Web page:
9 Popular IT Security Practices That Just Don't Work
The security products and techniques you rely on most aren't keeping you as secure as you think.
Mon, August 13, 2012
The truth is most common IT security products and techniques don't work as advertised, leaving us far more exposed to malicious code than we know. That's because traditional IT security takes a whack-a-mole approach to threats, leaving us to catch up with the next wave of innovative malware, most of which rolls out in plain view on the Internet.
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Until we solve that problem -- that is, when a critical mass of people wants to end this issue -- we will devise, deploy, and depend on security solutions that will never keep us as safe as we need to be, given the daily escalation of malware aimed at compromising our systems and extracting valuable data.
In the vein of forewarned is forearmed, here are 10 common IT security practices and products that are not guarding your systems as well as you think.
Security fail No. 1: Your antivirus scanner won't uncover real network killersThe traditional, all-in-one antivirus scanner as we know it was invented in the late 1980s. Before that, if you suspected you had a particular malware app, you located a detector program built specifically for that malware and ran it. If you found the malware, you looked for its companion removal program. John McAfee's ViruScan and VirexPC were among the first all-in-one antivirus programs created, moving us beyond the single-malware, single-solution era.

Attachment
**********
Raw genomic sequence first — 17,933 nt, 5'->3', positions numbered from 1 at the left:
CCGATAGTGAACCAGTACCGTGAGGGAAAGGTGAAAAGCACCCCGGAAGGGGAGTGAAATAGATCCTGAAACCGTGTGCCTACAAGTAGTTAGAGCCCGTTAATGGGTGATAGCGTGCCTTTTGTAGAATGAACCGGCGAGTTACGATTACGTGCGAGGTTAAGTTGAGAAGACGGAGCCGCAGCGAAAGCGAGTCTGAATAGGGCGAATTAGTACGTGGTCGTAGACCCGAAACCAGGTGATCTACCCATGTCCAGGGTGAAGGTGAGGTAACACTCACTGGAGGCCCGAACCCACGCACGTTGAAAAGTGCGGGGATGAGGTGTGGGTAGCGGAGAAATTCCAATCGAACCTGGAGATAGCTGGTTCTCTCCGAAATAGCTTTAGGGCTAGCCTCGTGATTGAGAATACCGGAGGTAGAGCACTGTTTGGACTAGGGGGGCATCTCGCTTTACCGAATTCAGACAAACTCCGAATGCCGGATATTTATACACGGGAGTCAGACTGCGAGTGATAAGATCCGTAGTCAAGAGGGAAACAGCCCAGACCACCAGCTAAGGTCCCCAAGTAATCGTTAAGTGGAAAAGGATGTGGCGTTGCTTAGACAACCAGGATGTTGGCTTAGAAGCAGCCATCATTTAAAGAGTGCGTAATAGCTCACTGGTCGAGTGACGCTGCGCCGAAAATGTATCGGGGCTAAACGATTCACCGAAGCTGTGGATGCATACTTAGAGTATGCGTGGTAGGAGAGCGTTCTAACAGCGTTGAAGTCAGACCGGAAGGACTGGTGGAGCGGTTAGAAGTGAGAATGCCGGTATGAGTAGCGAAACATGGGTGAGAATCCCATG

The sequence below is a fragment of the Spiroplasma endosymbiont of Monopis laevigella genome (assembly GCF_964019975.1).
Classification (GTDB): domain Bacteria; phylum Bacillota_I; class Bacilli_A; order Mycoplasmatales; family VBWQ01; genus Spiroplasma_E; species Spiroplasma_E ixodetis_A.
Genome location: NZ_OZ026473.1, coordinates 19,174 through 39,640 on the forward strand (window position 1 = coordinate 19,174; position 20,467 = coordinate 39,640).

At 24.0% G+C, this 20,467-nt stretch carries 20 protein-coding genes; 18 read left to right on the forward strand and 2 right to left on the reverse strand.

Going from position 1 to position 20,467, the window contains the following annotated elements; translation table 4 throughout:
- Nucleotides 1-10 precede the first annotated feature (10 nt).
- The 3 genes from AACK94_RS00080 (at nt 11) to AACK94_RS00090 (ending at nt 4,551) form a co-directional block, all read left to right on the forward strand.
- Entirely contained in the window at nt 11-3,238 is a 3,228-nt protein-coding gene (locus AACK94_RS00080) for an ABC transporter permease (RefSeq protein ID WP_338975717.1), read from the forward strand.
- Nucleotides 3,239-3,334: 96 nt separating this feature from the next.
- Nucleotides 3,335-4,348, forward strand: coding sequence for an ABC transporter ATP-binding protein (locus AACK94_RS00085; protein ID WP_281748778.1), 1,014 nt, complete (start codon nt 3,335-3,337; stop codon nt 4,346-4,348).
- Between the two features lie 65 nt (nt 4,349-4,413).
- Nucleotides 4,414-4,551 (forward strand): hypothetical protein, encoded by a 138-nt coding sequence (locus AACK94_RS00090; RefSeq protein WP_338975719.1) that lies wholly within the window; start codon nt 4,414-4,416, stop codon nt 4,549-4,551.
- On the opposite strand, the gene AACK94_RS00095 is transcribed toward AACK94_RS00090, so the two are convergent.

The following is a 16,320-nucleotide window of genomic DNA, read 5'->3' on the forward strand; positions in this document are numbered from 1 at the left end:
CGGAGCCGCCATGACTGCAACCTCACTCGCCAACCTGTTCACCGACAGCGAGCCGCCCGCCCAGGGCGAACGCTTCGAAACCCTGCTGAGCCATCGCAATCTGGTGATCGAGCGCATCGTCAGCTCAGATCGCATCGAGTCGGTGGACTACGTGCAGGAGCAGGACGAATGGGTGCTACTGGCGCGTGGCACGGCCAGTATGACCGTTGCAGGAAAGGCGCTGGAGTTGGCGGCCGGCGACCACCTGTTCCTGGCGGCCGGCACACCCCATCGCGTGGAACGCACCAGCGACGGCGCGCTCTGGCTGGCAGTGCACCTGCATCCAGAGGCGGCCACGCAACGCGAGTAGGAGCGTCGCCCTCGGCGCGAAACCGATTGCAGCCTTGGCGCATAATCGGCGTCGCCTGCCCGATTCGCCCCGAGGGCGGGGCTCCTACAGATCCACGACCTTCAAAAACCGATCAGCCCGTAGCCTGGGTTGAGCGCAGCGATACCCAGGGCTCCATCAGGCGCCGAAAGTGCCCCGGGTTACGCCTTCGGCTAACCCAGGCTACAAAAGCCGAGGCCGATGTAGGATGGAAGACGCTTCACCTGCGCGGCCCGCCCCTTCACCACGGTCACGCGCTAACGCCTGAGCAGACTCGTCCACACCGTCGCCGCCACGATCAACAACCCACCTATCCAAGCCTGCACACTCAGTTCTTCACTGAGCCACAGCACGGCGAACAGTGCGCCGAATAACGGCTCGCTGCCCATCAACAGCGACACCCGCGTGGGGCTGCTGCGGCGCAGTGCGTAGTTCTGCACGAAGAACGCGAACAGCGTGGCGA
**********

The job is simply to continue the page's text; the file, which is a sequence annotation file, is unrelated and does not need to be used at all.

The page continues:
Back in the early 1990s, these all-in-one programs, now known as antimalware scanners, could reliably detect every one of the dozens of viruses, worms, and Trojans in the wild. At the time, I volunteered for the PC Antivirus Research Foundation, started by Paul Ferguson, now of TrendMicro fame, disassembling and testing newly found computer viruses. I remember everyone thinking antivirus programs had become so accurate and freely available, and we all assumed that computer viruses and their ilk would be gone in a couple of years.